?
Good work. To have a young adult employed in a secure field and launched in today's job market is a big accomplishment.
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Old 10-20-2013, 02:28 PM   #12
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That means a lot to us both, and Skype is nice to see their smiling faces and rolling eyes at my comments.
I never realized I might actually miss the eye rolling some day.
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Old 10-20-2013, 08:54 PM   #13
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Congratulations to your son.

The empty nest was difficult for DH and me for several months. I remember being so very sad, dwelling on memories of them as babies/ toddlers (they brought us so much joy and fun) when I SHOULD have focused on the teenage years.

We did eventually adjust quite nicely. About a year later, our youngest DS moved BACK in for six months and we had to adjust again when he moved out.

It gets to the point that you know they should be out and them staying around might be crippling them.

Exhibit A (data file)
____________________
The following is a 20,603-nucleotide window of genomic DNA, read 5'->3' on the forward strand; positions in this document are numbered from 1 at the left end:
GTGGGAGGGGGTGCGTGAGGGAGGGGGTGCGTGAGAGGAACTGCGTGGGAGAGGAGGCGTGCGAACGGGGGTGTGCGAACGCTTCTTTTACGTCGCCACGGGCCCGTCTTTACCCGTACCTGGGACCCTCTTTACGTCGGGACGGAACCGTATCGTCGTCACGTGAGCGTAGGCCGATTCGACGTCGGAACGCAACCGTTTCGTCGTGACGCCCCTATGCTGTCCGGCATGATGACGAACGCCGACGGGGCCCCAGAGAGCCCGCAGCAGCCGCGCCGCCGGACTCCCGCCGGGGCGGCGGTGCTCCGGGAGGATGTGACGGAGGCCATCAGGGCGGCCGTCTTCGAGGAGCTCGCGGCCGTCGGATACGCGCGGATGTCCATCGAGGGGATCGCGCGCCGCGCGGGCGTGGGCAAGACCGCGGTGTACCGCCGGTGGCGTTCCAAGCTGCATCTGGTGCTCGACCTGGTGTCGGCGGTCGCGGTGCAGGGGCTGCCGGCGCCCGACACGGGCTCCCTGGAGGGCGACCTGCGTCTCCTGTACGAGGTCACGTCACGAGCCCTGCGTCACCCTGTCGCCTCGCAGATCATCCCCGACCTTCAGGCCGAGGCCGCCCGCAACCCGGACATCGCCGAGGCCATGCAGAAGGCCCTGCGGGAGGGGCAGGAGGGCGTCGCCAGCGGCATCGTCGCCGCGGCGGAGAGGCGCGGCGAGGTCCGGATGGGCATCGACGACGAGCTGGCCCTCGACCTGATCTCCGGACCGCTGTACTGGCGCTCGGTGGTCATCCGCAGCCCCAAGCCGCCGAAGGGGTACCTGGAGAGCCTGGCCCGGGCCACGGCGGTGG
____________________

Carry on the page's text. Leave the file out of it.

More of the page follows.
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Old 10-20-2013, 09:03 PM   #14
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Our last kid (boy) moved out on his own about a year ago. He's still local. So is one of our 2 daughters. The other daughter is in NC. Kids ages are 30, 28 (girls) & 22 (boy). So far, they're all doing pretty well and are self-sufficient.
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Old 10-21-2013, 08:20 AM   #15
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Any reflections/advice from more experienced empty nesters?
Great question, and please don't tell my adult children, but DH and I are loving this phase in our lives. It has honestly been the best period yet in our marriage.

To set the stage here - when we flew home from dropping our last one at college I was feeling a little weepy. As we walked in the front door after our long flight, there stood two matching, sparkling, brand new road bicycles. My wonderful husband had arranged to surprise me, with the help of a neighbor, as a reminder of the wonderful possibilities becoming empty nesters would create for the two of us.

We haven't looked back since. Even during the brief periods our two children returned home after college, about five months each, we continued our new "All about us" lifestyle. We were happy to have them, but made it clear they were now adults and would need to assume all responsibilities for themselves, including cooking, laundry, etc.